UPDATED: Turbine extensions put the wind up Trump
The companies behind a controversial wind farm planned off the Aberdeenshire coast have submitted proposals to increase the size of the turbines.
In an announcement yesterday, partners behind the 11-turbine European Offshore Wind Deployment Centre (EOWDC) confirmed that they had signed working agreements with six potential suppliers and that proposals have been submitted to adjust the maximum height of the turbines by up to 3.5m and to increase the radius of the turbine blades by up to 11m.
The news will come as a blow to Donald Trump whose newly-opened golf course at Menie, Trump International Golf Links, overlooks the site.
In an open letter to Scottish First Minister Alex Salmond, Mr Trump has called for the names and nationalities of the six potential suppliers to be published. He describes the turbines as "monstrosities" and claims countries would supply them only because Scotland's leaders were "stupid enough to buy them."
Mr Trump, who has been a longstanding opponent to the turbines, has indicated that intentions to build a hotel and other additions at his golf course have been put on hold until a resolution is reached.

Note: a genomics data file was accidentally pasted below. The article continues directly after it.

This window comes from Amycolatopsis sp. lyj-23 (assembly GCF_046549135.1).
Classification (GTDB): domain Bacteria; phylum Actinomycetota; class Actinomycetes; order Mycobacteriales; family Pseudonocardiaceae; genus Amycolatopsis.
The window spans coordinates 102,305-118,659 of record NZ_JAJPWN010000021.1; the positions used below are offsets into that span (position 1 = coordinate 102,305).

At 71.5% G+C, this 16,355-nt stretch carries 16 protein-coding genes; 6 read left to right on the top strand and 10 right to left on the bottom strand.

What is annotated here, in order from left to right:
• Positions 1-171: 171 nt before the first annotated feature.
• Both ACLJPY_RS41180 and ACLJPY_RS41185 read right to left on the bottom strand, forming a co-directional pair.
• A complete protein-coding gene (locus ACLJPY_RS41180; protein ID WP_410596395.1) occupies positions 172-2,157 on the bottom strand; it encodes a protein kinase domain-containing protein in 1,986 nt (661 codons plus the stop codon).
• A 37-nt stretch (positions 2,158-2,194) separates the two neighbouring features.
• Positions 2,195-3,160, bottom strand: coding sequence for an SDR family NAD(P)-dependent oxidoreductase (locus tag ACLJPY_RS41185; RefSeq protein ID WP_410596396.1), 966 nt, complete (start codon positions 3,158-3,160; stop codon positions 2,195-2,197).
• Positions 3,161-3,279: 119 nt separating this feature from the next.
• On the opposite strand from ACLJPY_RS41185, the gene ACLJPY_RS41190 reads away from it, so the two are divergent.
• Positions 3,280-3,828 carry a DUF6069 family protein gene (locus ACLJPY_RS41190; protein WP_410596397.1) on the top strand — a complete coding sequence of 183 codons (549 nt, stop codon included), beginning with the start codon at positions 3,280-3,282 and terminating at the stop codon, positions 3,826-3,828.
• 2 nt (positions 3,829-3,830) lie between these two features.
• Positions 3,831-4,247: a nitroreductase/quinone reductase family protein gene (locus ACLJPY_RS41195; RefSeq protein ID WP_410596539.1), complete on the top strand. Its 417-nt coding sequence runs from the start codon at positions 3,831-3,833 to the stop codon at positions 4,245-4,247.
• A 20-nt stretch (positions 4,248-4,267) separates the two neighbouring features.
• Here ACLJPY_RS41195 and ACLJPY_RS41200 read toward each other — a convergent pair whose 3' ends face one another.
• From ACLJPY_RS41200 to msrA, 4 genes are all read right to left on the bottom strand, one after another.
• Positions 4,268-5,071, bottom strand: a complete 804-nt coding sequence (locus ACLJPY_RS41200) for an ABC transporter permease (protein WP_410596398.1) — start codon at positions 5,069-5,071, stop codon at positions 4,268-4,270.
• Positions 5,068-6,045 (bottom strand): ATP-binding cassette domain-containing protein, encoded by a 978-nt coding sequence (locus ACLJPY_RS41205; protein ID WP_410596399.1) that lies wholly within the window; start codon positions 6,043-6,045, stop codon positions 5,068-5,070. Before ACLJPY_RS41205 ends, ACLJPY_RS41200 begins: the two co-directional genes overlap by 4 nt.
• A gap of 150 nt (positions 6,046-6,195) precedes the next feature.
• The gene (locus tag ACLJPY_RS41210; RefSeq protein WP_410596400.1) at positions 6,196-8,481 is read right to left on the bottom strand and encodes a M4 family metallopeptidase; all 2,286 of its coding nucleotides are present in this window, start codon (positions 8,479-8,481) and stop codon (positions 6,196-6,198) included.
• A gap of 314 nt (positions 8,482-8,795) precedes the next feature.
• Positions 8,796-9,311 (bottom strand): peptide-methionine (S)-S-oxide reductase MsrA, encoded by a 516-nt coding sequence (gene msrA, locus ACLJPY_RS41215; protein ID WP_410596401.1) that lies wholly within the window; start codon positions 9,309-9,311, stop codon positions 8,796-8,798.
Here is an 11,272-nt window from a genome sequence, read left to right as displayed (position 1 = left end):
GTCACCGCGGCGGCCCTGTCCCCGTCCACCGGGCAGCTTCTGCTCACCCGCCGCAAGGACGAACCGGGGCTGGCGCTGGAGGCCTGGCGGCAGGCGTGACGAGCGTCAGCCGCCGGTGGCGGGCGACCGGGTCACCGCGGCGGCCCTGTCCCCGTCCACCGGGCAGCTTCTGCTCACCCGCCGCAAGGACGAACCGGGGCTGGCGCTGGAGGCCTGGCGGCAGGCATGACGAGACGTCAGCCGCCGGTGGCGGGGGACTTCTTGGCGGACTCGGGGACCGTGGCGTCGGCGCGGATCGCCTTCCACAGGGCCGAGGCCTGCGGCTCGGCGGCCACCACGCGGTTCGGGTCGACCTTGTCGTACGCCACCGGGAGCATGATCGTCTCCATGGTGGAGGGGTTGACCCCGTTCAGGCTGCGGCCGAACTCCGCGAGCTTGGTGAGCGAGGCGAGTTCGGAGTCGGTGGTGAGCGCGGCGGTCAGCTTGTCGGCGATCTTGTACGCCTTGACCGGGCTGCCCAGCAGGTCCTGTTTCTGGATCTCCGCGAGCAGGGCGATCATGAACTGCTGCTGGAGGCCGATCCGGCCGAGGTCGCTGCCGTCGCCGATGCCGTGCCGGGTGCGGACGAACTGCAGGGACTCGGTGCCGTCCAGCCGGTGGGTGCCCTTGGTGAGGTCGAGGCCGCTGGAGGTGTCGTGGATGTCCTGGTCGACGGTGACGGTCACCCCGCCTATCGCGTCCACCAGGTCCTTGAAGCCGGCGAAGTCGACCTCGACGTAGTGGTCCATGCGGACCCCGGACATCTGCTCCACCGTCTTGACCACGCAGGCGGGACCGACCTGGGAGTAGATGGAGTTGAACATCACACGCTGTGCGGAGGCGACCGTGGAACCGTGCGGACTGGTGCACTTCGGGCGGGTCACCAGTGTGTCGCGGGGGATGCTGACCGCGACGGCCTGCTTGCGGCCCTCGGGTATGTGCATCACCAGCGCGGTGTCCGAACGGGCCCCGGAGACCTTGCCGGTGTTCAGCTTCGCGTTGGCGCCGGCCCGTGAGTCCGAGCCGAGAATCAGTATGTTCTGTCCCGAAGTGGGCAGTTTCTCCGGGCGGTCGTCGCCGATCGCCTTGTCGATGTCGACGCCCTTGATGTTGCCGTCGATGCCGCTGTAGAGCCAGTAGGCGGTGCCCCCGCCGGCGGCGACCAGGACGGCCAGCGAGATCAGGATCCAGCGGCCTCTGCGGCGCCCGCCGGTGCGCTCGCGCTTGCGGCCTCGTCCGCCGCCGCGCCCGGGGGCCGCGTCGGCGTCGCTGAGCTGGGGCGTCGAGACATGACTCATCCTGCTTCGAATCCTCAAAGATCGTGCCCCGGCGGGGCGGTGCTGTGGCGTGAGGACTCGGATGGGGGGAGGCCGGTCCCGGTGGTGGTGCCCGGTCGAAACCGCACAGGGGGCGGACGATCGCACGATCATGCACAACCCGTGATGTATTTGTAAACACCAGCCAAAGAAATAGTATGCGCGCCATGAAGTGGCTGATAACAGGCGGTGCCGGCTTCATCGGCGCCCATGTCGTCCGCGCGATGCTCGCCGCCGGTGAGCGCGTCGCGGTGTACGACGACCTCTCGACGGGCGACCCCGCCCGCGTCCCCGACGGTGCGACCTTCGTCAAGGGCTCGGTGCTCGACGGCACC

Reacting to the news yesterday Trump claimed that his project was more economically beneficial to the local area than the turbines which he described as "ugly" and "inefficient."
He called the scheme ridiculous saying that turbines would "ominously hover over Aberdeen City and Aberdeen Harbor, ruining its majestic beauty and ultimately, together with the 9,000 other wind turbines proposed by the current government, destroy the entire Scottish economy."
The EOWDC, which has been awarded a European Union grant of up to €40m, is being developed by European energy firm Vattenfall, offshore engineering services company Technip and the North East of Scotland renewables industry body, Aberdeen Renewable Energy Group.
Vattenfall claims wind farm manufacturers have shown "significant global interest" in the more than £230m project and that the development of offshore wind technology would bring major economic benefit to the area.
Mr Trump remained defiant however: "Our position has not changed and we intend to fight this application and defeat these horrendous proposals that will ultimately destroy Scotland."
EOWDC project spokesman Iain Todd said: "We decided to make minor adjustments to the project dimensions to accommodate the tallest of these turbines. We are confident that our careful design results in a barely perceptible increase in visual and environmental effects."
He added: "We believe the proposed adjustment gives the scheme, Aberdeen City and Shire and Scotland the best possible chance to be genuine world leaders in offshore wind. It would help to attract a new wave of inward investment in plant and facilities and capture the major jobs creation that will come with this."